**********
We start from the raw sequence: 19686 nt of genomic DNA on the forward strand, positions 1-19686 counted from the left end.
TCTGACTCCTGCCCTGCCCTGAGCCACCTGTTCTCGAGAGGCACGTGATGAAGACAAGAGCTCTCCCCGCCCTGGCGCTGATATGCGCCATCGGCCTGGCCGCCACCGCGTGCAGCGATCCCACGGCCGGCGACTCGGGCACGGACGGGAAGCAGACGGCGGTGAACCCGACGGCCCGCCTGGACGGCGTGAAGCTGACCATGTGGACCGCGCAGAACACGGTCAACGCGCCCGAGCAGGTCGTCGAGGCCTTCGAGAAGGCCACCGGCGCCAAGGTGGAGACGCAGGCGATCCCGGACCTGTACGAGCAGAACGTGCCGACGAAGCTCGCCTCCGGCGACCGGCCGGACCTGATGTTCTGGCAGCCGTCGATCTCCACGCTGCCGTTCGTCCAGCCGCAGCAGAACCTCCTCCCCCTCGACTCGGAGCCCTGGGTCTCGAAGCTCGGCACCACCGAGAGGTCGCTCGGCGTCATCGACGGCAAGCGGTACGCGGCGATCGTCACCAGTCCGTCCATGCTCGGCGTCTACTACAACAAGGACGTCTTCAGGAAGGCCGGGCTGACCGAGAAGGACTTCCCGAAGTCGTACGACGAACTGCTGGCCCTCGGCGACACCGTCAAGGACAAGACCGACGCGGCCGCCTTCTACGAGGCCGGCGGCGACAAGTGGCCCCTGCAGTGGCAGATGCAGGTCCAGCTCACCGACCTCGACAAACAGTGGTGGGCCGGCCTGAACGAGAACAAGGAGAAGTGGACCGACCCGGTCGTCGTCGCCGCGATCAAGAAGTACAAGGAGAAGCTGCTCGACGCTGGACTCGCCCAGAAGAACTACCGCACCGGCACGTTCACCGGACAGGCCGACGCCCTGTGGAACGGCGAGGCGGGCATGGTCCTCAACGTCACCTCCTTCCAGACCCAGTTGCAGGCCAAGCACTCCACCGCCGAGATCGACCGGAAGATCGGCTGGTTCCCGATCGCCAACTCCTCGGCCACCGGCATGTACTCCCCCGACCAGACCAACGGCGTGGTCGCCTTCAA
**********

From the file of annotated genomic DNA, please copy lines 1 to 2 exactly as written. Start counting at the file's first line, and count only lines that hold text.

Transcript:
We start from the raw sequence: 19686 nt of genomic DNA on the forward strand, positions 1-19686 counted from the left end.
TCTGACTCCTGCCCTGCCCTGAGCCACCTGTTCTCGAGAGGCACGTGATGAAGACAAGAGCTCTCCCCGCCCTGGCGCTGATATGCGCCATCGGCCTGGCCGCCACCGCGTGCAGCGATCCCACGGCCGGCGACTCGGGCACGGACGGGAAGCAGACGGCGGTGAACCCGACGGCCCGCCTGGACGGCGTGAAGCTGACCATGTGGACCGCGCAGAACACGGTCAACGCGCCCGAGCAGGTCGTCGAGGCCTTCGAGAAGGCCACCGGCGCCAAGGTGGAGACGCAGGCGATCCCGGACCTGTACGAGCAGAACGTGCCGACGAAGCTCGCCTCCGGCGACCGGCCGGACCTGATGTTCTGGCAGCCGTCGATCTCCACGCTGCCGTTCGTCCAGCCGCAGCAGAACCTCCTCCCCCTCGACTCGGAGCCCTGGGTCTCGAAGCTCGGCACCACCGAGAGGTCGCTCGGCGTCATCGACGGCAAGCGGTACGCGGCGATCGTCACCAGTCCGTCCATGCTCGGCGTCTACTACAACAAGGACGTCTTCAGGAAGGCCGGGCTGACCGAGAAGGACTTCCCGAAGTCGTACGACGAACTGCTGGCCCTCGGCGACACCGTCAAGGACAAGACCGACGCGGCCGCCTTCTACGAGGCCGGCGGCGACAAGTGGCCCCTGCAGTGGCAGATGCAGGTCCAGCTCACCGACCTCGACAAACAGTGGTGGGCCGGCCTGAACGAGAACAAGGAGAAGTGGACCGACCCGGTCGTCGTCGCCGCGATCAAGAAGTACAAGGAGAAGCTGCTCGACGCTGGACTCGCCCAGAAGAACTACCGCACCGGCACGTTCACCGGACAGGCCGACGCCCTGTGGAACGGCGAGGCGGGCATGGTCCTCAACGTCACCTCCTTCCAGACCCAGTTGCAGGCCAAGCACTCCACCGCCGAGATCGACCGGAAGATCGGCTGGTTCCCGATCGCCAACTCCTCGGCCACCGGCATGTACTCCCCCGACCAGACCAACGGCGTGGTCGCCTTCAA